During an interview in 1996, a Chinese farmer referred to one of his three children as “the nonextistent one.” He was referring to a daughter whose birth he kept secret because of China’s one-child policy.
Where are we going? To marriage markets.
Lost and Found Women
In China son preference has been the norm. Skewed by selective abortion and infanticide, sex ratios at birth in China for 2010-2015 were close to 116 men for every 100 women. If we include neglect after birth, there might even be 66 million “missing women” in China.
Indicated below, China’s sex ratios come from official statistics:
As usual, the statistics are not quite as pristine as they sound. Comparing births in 1990 and the population 20 years later, two researchers uncovered a discrepancy. They found four million extra male and female 20-year olds. And in that total there were one million more women.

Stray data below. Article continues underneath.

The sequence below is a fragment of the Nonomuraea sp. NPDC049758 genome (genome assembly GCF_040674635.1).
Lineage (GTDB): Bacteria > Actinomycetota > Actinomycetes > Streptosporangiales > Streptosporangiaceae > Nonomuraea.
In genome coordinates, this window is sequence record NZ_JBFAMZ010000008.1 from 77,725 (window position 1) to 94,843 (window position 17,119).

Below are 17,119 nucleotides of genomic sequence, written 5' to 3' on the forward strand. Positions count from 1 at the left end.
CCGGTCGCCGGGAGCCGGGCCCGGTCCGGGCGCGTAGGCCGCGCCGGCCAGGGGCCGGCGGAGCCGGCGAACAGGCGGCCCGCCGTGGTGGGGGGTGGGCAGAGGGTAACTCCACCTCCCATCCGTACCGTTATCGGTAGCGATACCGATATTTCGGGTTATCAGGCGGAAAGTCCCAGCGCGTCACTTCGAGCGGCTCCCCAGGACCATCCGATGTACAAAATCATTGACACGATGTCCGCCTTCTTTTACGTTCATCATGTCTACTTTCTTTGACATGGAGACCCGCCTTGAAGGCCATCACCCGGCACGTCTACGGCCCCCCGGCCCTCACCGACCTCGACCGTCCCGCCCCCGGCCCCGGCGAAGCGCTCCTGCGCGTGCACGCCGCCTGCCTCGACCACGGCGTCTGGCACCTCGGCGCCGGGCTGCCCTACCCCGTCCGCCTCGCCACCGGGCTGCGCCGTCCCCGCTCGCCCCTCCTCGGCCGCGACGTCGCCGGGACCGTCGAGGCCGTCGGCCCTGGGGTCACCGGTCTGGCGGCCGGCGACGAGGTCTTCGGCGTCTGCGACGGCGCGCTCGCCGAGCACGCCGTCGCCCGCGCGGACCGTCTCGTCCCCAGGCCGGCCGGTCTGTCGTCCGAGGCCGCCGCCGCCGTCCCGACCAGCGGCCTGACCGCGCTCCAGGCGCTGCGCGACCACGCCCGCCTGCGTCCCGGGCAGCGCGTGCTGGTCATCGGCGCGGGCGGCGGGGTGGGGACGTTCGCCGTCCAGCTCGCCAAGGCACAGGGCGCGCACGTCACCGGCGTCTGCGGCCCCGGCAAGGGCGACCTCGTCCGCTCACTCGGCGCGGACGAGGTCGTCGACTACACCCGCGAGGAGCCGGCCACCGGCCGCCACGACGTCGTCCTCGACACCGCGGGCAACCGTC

The numbers corroborated their observations at the village level. Speaking with government officials, they found female births were unreported. To preserve village stability, those officials had ignored the births.
The researchers said those unreported births were a widespread phenomenon. Uncoordinated, the incentive was universal. It was better to let farmers make their own family decisions.
Our Bottom Line: Marriage Markets
More than 50 years ago, Nobel economics laureate Gary Becker (1930-2014) said forget love and marriage. Instead think supply, demand and marriage markets.
In China’s marriage markets, the conventional wisdom says that there would be a male glut and female shortfall because of one-child. As a result, the supply of women is much less than the demand from men. In the following graph, the segment of the demand curve that is below equilibrium will not marry:
But, if the new research is accurate, then that female supply line might be longer.
My sources and more: Always good for a springboard, this Washington Post article introduces the missing women story. Adding this University of Kansas press release and this paper, we can see most of the story. To complete it, we need this paper about Gary Becker.
Please note that several sentences from this post were published in a previous econlife entry.